We have heard it all again at Cop 27. Last month, the UN’s climate change summit in Egypt warned that the planet is “sending a distress signal” and that the past eight years were on track to be the warmest on record.
The years of the global pandemic have hastened our reliance on technology and the inescapable acceleration of adopting AI, big data, cloud computing, and video technologies. We are constantly plugged into the cloud. We eat, socialise, work, study, and exercise online. New research from Milkround in the UK reveals that video conferencing has surpassed email as the most widely used form of business communication during the lockdown. We are more reliant on communication systems than ever before. But what does this all mean for the planet’s biggest climate emergency?
Despite global lockdowns, greenhouse gas emissions have remained stubbornly high. While emissions fell by as much as 17 per cent in April 2020, as the world’s economy recovered, they rebounded, with the UN indicating 2020 saw just a 7% decline in carbon dioxide relative to 2019.
How? You may ask. According to the International Energy Agency, 64 per cent of the global electricity energy mix comes from fossil fuels (coal 38 per cent, gas 23 per cent, oil 3 per cent). Since fossil fuels are the largest source of greenhouse gas emissions, an increase in energy consumption will lead to more carbon emissions. Without fundamental shifts to renewable resources in global energy production, we won’t be able to avert the trend. In addition, information and communications technology (ICT) is responsible for 5-9% of global electricity use and around 3% of greenhouse gas emissions, with predictions of an increase far above 14%.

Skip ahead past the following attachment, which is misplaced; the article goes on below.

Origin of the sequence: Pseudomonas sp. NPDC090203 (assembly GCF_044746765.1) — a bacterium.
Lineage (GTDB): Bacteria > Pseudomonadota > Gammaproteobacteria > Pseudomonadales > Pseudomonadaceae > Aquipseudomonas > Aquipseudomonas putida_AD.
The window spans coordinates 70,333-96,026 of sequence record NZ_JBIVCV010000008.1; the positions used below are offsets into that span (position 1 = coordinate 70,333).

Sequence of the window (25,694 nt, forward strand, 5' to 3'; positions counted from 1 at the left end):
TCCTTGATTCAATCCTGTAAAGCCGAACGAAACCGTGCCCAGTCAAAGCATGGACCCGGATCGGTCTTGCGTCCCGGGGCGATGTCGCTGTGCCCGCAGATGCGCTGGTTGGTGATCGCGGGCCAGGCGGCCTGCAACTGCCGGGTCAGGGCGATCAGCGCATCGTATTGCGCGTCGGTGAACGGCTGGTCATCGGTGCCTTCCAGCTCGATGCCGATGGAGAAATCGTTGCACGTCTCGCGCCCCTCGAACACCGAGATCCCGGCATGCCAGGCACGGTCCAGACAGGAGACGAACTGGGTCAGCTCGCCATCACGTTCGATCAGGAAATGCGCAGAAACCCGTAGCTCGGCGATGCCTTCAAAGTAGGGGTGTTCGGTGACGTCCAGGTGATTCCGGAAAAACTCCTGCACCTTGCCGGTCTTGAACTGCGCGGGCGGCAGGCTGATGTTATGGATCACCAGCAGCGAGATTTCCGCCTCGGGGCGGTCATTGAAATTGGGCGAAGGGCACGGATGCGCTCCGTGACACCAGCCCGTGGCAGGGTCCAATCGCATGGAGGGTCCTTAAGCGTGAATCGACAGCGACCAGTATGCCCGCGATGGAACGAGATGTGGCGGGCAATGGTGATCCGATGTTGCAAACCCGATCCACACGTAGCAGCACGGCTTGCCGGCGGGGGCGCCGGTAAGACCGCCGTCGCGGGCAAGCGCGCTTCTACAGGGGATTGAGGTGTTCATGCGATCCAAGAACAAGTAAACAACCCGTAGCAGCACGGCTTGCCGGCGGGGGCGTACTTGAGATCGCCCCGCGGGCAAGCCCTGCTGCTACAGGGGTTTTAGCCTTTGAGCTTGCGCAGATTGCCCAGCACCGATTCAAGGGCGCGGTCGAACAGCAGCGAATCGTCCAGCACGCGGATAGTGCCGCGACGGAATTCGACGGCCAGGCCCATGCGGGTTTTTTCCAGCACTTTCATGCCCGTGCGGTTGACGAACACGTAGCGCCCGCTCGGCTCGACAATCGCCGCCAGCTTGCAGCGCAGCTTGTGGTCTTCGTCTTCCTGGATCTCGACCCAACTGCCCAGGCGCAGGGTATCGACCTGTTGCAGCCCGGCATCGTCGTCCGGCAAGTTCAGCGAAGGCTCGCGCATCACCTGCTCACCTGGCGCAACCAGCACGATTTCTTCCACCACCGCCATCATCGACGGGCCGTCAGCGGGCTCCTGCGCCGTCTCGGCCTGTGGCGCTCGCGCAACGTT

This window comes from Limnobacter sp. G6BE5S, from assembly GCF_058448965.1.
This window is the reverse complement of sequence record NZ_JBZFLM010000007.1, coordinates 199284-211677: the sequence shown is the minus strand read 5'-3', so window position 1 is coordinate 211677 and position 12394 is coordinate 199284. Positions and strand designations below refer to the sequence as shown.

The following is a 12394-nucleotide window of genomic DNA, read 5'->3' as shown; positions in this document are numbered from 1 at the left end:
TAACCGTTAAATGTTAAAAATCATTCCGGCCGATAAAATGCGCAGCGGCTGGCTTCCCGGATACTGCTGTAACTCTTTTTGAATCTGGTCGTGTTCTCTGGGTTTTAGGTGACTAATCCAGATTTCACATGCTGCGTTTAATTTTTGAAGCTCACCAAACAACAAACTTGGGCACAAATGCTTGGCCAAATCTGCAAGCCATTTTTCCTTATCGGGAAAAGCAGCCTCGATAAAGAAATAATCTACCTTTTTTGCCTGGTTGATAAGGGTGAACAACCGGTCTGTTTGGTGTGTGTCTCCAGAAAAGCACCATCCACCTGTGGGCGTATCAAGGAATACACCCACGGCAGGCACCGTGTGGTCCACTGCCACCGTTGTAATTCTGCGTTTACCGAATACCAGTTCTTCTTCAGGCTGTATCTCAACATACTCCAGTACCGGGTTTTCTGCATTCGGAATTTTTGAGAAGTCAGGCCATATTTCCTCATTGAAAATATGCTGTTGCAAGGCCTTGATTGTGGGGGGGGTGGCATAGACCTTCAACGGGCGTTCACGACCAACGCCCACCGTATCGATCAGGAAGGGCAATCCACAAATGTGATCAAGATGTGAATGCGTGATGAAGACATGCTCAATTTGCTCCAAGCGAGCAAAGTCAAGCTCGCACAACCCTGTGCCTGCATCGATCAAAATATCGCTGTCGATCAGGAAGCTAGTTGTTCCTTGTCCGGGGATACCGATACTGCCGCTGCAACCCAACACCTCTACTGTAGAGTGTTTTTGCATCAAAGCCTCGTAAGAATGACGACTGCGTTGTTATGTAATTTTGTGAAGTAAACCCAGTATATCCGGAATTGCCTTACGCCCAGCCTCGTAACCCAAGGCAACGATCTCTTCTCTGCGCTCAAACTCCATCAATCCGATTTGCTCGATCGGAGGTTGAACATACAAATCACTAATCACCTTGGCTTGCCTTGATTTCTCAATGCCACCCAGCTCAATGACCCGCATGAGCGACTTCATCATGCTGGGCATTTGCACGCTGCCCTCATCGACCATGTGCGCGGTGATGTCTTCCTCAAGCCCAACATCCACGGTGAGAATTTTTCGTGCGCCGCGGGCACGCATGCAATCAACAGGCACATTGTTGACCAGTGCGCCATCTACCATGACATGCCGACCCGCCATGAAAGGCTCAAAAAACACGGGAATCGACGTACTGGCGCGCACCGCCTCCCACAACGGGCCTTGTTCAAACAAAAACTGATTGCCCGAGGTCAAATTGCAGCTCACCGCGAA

Is AI a green solution?
Technological innovations and digital services are at the core of green economic recovery packages worldwide, with the potential to create millions of jobs and boost economies devastated by the pandemic. In its Strategic Foresight Report 2022, the European Commission is very clear about the crucial role of the “twin transition” – green and digital – going hand in hand to save the planet and our economies. However, these debates often seem to avoid another crucial question: how green are these digital technologies and, in particular, those that support Artificial Intelligence?
In a new book entitled Is AI good for the planet, I addressed this question through an exploration of the extractive production and supply chain of AI, thus unveiling the environmental costs of the current data-driven communication systems. I investigated the required resources and materials – the technologies, machines, and infrastructure. I found that the processes of production, consumption and disposal involved in AI’s life cycle are, in fact, using vast amounts of energy to compute, analyse and categorise information, thus depleting scarce resources and exacerbating the climate crisis. This consideration of the environmental impact of AI production is key to our understanding of the usefulness of this technology – usually defined by its ability to bring the radical change we need.